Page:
SILVER HAWK (2004) review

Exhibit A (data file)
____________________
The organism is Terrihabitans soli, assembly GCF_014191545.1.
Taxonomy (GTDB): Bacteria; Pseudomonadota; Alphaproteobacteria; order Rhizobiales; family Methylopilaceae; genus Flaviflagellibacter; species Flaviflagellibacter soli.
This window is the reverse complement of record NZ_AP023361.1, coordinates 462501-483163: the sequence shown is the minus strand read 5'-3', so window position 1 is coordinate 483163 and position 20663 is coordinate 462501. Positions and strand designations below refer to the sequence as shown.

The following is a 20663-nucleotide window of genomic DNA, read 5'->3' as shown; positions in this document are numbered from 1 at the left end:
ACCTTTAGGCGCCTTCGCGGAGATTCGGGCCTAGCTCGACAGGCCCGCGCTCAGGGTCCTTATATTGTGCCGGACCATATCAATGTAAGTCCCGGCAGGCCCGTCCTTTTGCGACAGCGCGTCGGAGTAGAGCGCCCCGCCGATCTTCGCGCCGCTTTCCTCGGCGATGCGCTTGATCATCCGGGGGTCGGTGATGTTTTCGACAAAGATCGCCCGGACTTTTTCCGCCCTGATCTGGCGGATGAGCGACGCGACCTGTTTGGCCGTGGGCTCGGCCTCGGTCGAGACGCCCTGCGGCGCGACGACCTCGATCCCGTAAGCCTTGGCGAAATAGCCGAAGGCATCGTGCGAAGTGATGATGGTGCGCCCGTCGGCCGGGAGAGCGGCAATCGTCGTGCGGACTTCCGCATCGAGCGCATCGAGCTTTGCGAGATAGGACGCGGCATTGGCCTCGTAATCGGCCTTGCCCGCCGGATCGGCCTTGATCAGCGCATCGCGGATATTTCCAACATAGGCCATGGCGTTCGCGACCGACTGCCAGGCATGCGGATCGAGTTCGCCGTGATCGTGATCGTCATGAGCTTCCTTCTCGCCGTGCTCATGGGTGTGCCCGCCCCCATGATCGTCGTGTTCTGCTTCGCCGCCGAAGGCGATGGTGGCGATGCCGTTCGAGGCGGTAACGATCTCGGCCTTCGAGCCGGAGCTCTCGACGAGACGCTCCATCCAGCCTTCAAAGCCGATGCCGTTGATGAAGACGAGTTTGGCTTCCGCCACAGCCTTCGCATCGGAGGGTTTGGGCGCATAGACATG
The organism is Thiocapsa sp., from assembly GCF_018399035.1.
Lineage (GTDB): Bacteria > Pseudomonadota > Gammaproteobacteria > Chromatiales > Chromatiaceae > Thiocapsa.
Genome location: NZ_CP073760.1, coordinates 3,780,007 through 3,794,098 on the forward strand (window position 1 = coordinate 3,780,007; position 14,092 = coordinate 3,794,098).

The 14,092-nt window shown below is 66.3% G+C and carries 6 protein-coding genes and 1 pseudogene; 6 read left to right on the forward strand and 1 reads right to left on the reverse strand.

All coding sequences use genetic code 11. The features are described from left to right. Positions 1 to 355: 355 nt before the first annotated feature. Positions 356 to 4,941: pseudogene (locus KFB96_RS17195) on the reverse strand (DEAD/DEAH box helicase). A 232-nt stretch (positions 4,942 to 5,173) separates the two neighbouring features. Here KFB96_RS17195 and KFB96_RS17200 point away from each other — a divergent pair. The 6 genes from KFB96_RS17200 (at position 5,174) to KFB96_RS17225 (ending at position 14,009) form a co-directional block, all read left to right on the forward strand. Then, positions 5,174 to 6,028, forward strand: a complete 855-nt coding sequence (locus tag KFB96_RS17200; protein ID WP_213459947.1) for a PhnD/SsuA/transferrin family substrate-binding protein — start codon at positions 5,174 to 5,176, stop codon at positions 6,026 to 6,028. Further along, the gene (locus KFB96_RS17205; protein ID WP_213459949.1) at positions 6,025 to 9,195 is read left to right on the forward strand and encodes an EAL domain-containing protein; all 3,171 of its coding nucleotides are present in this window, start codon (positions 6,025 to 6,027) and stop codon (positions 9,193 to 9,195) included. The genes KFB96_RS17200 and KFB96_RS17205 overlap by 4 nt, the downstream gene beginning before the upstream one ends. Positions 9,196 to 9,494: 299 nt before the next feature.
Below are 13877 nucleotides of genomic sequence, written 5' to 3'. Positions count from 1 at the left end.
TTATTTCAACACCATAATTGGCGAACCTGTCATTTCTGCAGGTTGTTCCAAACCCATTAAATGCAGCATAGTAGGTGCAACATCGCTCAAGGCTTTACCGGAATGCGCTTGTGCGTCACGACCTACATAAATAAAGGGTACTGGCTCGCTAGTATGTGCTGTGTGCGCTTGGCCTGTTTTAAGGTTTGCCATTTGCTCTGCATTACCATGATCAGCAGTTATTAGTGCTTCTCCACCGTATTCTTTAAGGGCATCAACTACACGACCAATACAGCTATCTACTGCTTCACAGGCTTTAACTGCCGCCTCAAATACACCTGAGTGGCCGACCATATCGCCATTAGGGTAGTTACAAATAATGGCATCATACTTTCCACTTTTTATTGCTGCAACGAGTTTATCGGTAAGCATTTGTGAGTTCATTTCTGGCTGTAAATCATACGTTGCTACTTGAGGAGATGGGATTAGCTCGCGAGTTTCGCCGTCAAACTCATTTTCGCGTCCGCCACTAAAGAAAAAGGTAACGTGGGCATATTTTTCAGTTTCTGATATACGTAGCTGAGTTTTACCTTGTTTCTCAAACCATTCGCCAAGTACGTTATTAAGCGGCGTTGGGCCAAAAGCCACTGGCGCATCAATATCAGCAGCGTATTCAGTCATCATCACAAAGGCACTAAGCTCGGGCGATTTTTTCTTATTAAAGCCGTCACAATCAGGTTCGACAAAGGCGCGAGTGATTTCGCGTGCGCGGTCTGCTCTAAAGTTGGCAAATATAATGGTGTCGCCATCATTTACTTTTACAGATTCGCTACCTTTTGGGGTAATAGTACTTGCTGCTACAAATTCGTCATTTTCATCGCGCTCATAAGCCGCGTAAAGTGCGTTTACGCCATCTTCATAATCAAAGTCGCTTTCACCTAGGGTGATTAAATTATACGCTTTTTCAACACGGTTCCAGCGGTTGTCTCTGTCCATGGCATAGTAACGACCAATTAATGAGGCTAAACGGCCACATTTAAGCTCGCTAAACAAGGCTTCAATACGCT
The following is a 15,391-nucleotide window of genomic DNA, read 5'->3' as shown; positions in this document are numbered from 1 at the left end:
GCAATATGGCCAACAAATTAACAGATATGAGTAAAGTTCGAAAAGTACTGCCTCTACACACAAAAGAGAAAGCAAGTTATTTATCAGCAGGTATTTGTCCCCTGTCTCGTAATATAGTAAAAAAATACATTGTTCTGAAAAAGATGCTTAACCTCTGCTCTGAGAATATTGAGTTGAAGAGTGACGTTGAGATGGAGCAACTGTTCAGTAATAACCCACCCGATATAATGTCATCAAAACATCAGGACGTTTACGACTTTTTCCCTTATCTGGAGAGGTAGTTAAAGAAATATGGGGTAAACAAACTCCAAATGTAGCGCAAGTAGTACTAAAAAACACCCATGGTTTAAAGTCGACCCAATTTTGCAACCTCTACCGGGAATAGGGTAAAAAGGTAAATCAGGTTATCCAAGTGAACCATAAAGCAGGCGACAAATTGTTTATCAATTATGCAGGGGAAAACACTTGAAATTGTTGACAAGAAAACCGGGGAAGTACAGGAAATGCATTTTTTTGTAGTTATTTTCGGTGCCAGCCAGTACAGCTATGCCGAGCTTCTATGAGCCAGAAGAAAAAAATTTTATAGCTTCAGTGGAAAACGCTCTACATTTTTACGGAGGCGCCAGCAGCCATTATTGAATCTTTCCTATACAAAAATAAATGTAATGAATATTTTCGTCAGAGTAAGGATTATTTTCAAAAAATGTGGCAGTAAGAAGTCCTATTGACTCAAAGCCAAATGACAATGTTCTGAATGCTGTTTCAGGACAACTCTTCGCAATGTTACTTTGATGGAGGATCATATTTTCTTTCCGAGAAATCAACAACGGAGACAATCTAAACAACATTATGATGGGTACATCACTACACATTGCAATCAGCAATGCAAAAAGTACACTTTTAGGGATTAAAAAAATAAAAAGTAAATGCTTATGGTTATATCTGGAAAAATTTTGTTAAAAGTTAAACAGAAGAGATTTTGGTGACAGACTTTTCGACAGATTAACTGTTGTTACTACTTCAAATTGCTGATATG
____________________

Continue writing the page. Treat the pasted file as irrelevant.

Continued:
Following her rise to international fame thanks to Crouching Tiger, Hidden Dragon, Michelle Yeoh founded Mythical Films with her then-companion Thomas Chung, with an eye towards giving herself tailor-made roles in films with an international ambition. The venture led to Peter Pau’s The Touch, a sporadically enjoyable Indiana Jones-wannabe that was successful in China but not anywhere else, and to Silver Hawk, which replicated The Touch’s pattern of success. Both films are vanity projects of sorts for Yeoh, as she cast herself first as a fearless adventurer then as a fearless super-heroine, in films that glorified the grace of her moves and the flawlessness of her skin. Not that there’s anything wrong with the idea of a film glorifying Michelle Yeoh. One of the most beautiful actresses in the world, a skillfull martial artists of unparalleled grace in action, but also a powerful dramatic actress (as evidenced in films like the aforementioned Ang Lee film and Far North, among many others), Yeoh is the very definition of a true movie star. But the cold, hard truth is that Silver Hawk is as misguided a star vehicle as it gets.

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